FORTUNE — He’s back — maybe.
The man who director Cameron Crowe shadowed for a year as research for the movie Jerry Maguire has a new book out and has initiated a return to athlete representation. Leigh Steinberg, the subject of a 2012 Fortune/Sports Illustrated feature profile (See: “They showed him the money”), was recertified by the NFLPA in October after being unable to represent football players since 2007.
The superagent, who represented star quarterbacks like Steve Young and Troy Aikman, struggled with alcoholism in the mid 2000s and in 2012 filed for bankruptcy, losing $3.2 million. Now he is nearly four years sober. He has reopened his business, Steinberg Sports and Entertainment. He has ambitious plans. Whether he will succeed is uncertain — at 64 it may be hard for him to compete with young agents for rookie clients — but Steinberg remains honest about himself and his mistakes. He’s also one of the most experienced, knowledgeable sports fans around.
Steinberg stopped by the Fortune offices on Wednesday for a talk that was often funny and sometimes surprising. What follows is an edited transcript.
FORTUNE: So you’ve been recertified in football.
Leigh Steinberg: I got recertified, and I’m certified in basketball. With baseball, you get certified when you get a client. In November, I found a group of businessmen in Houston to fund me to build out the same kind of business I tried to do before, which is to aggregate talent in baseball, football, basketball, hockey, mixed martial arts, all the sports. That would trigger a large marketing arm that could market teams, leagues, conferences, individuals, and corporations. We’d also have a studio that would do sports-themed motion pictures, television, and video games.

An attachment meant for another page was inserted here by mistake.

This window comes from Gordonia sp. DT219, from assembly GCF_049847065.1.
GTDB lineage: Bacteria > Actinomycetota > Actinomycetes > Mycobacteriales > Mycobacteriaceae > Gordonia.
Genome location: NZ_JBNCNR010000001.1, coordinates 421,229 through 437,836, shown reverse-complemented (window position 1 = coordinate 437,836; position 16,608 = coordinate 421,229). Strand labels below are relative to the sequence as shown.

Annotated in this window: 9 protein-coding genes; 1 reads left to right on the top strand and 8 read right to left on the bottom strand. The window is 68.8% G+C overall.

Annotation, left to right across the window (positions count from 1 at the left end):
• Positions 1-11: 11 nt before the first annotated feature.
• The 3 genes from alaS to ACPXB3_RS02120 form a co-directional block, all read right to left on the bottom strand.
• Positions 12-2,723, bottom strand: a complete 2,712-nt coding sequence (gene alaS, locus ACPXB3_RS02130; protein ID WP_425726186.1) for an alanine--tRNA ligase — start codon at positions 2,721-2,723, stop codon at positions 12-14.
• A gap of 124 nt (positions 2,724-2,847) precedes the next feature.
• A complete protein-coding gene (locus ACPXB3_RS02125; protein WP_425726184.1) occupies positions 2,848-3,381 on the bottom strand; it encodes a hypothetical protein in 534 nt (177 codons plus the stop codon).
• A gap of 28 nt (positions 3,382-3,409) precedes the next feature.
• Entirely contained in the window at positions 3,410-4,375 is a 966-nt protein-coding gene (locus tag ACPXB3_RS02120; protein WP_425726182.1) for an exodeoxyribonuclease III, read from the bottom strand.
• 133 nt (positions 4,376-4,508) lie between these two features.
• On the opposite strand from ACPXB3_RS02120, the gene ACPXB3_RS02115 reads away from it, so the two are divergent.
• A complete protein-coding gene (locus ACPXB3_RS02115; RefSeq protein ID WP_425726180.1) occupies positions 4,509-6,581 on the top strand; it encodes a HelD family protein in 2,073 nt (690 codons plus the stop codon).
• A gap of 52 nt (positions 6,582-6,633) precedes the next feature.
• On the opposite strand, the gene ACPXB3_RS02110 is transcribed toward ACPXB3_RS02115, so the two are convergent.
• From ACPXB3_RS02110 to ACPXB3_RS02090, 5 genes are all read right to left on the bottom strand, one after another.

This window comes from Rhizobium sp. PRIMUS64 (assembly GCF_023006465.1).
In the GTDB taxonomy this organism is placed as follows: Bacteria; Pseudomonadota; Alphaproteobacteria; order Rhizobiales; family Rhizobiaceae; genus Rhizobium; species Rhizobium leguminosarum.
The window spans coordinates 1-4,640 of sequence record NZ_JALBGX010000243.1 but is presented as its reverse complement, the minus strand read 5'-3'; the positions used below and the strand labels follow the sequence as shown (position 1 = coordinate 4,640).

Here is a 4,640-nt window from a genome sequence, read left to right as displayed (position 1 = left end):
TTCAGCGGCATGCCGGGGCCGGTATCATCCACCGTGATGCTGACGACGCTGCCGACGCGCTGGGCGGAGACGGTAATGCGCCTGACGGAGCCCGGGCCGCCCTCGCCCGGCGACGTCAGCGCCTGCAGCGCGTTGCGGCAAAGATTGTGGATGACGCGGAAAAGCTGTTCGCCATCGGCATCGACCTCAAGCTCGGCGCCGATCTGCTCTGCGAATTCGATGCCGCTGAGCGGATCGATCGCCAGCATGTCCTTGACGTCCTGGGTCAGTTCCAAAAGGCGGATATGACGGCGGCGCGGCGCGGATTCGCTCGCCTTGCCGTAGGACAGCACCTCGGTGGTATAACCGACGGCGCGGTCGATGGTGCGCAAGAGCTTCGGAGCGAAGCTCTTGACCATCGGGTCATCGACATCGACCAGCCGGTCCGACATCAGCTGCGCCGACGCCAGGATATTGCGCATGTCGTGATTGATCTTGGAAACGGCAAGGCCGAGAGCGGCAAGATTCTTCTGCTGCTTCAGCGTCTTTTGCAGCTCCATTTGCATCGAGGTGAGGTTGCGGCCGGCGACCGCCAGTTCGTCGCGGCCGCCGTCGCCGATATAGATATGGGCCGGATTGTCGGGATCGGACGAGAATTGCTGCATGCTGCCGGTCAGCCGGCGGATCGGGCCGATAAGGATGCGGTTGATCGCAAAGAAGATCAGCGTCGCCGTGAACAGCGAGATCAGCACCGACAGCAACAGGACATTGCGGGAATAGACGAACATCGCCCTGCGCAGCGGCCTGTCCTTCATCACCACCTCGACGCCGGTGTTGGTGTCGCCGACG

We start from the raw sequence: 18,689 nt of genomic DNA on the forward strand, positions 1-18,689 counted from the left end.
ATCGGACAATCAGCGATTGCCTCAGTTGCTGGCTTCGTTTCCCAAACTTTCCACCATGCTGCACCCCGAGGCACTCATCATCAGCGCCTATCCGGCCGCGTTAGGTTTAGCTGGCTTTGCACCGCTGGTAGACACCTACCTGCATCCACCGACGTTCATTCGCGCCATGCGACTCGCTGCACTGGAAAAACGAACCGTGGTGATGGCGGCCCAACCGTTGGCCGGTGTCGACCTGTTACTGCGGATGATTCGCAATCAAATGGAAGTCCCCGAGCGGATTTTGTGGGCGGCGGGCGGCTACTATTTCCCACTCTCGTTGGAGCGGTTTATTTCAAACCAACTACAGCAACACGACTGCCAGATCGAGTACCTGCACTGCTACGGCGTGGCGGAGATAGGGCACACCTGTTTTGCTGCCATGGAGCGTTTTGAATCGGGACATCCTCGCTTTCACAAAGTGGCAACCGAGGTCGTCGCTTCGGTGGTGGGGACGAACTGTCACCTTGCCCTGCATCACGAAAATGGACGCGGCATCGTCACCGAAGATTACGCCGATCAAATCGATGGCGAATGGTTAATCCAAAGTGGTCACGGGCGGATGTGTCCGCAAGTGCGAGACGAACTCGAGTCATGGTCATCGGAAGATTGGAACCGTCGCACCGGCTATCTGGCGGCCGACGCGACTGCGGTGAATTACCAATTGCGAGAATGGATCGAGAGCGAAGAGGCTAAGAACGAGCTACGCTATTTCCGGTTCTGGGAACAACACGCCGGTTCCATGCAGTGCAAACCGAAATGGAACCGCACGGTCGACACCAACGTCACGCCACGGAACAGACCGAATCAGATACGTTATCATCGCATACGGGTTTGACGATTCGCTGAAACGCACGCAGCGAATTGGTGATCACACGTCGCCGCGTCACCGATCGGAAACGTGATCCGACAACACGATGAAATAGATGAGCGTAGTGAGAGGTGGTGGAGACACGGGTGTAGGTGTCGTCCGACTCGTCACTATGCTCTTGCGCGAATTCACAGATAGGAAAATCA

That’s a tall order. It sounds like a CAA-sized organization.
Yes, well. The representation piece is just one part. The business of sports representation is not remunerative for anybody who’s not at the top. The fee cap in football is 3%, and now the salaries are so standardized and capped that to be honest, I couldn’t walk into a room and tell a football player’s parent that I have a magnificent ability to change the first contract.
Now, you’re only talking about rookies, right, because the stars get big signing bonuses that do vary in value.
Yes, that’s where the money went. All that makes sense now is stars. We’re also setting up a foundation called Athletes Speak, which will position them, for the first time, to speak out about concussions. One of the problems has always been the denial of older players and how stoic they are. No one talks about it.
Football head injuries have always been an important issue to you.